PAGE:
Lemon trees are deciduous, flowering trees that produce lemons, either commercially or for the home garden. Lemon trees grow best in warm climates with no yearly frost, like in California and Florida, although there are some varieties, like the Meyer, which can grow in cooler climates. Lemon trees prefer well-drained, acidic soil and, although it is possible to grow a lemon tree from seed, there is only a very small chance that the lemon tree will produce fruit. To ensure your tree will produce fruit consistently every year, purchase a lemon tree sapling that has been grafted at a local nursery. Lemon tree saplings can be planted directly in the ground in the spring; make sure the entire root ball is covered and watered thoroughly. Lemon trees prefer sun over shade, and only need to be watered when the soil is dry.
Lemon trees can be pruned once a year to prevent disease and continue the growth of healthy branches. Lemon trees should not be pruned more than once a year, or the tree will become vulnerable and more susceptible to disease. The best time to prune a lemon tree is in late winter or very early spring, before any buds have bloomed on the tree. Using sharpened pruning shears, prune any branches that appear dead or lifeless approximately 1 inch from the base. Any crisscrossed branches should be removed, especially branches toward the middle of the tree that prevent sunlight from hitting all areas of each branch. It is always better to prune too little than to prune too much.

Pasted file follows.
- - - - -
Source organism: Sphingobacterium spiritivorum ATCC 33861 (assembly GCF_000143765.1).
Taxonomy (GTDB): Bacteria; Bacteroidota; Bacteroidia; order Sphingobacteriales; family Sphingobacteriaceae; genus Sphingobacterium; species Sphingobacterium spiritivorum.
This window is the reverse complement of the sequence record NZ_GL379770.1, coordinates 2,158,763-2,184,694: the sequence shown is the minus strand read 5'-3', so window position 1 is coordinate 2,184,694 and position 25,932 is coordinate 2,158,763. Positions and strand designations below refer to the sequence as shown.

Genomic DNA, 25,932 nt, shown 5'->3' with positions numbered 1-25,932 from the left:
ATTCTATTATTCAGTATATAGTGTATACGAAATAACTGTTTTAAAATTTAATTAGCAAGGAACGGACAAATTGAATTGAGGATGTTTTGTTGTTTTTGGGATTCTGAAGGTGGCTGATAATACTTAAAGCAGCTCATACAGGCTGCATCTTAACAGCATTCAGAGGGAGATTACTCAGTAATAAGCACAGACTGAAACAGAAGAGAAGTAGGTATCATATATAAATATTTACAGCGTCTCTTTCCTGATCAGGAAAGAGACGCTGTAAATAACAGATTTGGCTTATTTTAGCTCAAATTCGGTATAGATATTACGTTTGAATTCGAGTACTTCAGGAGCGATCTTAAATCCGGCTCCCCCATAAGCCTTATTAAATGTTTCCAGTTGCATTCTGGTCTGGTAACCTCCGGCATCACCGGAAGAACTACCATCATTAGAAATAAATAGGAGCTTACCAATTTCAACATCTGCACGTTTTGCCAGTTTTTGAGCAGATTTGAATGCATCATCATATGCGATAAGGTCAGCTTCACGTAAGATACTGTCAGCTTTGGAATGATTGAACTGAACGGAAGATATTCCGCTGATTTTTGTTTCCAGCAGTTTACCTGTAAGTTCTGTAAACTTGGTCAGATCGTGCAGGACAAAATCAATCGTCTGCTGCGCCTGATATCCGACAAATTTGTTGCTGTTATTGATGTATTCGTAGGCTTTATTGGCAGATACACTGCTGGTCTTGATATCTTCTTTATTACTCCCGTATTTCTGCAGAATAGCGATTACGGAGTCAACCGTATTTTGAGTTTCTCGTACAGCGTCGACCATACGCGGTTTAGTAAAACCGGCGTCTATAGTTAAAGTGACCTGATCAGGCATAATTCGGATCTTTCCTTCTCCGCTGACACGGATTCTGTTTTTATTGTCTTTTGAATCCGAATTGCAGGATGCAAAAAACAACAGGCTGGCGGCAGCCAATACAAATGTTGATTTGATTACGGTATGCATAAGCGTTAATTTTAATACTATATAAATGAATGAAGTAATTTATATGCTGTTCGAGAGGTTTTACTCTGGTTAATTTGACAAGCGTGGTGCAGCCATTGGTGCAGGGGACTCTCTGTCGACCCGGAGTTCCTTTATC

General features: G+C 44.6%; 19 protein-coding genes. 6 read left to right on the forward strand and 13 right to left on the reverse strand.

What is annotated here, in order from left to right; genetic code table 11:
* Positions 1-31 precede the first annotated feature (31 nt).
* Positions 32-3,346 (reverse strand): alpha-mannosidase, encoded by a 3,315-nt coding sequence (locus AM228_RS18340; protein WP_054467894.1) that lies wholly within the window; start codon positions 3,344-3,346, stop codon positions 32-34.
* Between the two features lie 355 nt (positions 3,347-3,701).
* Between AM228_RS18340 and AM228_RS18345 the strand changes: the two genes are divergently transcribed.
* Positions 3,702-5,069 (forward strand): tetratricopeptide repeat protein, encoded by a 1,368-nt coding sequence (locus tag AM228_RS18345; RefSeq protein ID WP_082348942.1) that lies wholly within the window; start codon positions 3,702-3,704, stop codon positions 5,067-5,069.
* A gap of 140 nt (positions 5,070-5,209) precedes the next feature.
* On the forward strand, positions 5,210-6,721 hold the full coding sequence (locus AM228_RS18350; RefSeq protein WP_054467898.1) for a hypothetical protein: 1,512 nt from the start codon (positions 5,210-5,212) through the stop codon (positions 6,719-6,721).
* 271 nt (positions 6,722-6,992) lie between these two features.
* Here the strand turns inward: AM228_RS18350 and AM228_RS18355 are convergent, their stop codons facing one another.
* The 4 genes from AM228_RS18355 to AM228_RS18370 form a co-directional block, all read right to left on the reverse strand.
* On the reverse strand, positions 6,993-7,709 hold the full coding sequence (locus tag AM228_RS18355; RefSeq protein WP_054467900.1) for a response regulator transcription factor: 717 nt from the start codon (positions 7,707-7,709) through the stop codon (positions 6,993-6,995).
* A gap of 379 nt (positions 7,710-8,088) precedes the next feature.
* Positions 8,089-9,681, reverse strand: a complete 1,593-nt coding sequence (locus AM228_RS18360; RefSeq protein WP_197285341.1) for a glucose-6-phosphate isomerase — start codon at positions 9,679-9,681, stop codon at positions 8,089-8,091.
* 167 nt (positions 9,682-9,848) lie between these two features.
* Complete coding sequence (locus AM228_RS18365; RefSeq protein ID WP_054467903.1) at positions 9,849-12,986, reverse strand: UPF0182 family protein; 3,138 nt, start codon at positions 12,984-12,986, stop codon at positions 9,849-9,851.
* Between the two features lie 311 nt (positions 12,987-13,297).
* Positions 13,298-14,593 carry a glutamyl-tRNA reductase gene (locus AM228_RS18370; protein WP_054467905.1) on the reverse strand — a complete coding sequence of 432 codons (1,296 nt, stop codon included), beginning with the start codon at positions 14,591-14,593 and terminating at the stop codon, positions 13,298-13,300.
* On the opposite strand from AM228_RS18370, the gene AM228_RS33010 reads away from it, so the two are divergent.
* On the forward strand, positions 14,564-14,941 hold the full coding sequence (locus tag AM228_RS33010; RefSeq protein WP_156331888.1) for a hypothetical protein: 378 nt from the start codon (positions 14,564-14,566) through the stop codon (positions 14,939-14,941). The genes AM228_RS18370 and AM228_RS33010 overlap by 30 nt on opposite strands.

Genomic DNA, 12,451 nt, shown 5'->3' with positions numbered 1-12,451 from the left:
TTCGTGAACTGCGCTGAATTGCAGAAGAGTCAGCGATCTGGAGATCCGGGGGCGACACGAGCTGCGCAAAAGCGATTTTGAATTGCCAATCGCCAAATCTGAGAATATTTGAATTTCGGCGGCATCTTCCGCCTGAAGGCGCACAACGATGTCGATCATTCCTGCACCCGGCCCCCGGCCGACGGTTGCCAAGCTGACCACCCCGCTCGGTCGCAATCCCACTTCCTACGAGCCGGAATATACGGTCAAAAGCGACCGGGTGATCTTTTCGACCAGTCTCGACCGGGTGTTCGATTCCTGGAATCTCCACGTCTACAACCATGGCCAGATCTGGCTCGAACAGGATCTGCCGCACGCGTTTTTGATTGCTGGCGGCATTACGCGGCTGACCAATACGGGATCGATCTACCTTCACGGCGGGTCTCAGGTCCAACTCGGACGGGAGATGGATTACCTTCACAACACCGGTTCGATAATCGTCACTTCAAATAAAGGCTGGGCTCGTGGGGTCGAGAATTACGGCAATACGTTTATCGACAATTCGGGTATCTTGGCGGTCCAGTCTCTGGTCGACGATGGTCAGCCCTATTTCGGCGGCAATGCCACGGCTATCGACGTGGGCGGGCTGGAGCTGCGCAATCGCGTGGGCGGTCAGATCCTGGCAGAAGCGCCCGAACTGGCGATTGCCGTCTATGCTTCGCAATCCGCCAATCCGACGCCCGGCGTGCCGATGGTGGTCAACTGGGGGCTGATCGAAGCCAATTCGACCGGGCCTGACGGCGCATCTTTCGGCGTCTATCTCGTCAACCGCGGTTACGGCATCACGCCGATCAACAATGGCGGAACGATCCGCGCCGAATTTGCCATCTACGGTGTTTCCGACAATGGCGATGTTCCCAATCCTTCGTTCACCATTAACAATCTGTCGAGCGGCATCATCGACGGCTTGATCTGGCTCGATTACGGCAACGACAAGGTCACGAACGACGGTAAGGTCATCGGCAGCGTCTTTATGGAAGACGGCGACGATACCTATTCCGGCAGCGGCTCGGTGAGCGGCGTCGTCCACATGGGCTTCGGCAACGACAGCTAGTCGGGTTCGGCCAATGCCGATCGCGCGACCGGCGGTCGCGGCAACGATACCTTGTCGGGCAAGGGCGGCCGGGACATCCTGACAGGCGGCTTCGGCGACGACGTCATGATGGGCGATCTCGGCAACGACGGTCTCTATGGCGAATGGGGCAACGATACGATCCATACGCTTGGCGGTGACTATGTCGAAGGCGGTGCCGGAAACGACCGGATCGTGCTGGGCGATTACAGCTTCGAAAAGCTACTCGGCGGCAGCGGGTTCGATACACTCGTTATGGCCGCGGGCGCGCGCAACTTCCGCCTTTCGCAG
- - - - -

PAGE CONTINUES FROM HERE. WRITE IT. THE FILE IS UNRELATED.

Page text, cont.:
Besides regular watering, lemon trees should be fertilized twice a year to continue adequate growth. The best fertilizer to use on lemon trees is rich in nitrogen; you can purchase it at your local nursery. The best way to add fertilizer to a lemon tree is to dig a narrow trough 1 foot away from each side of the trunk. Place the fertilizer into these two troughs, then water the tree thoroughly. The best times to fertilize a lemon tree are once at the beginning of fall and once at the beginning of spring.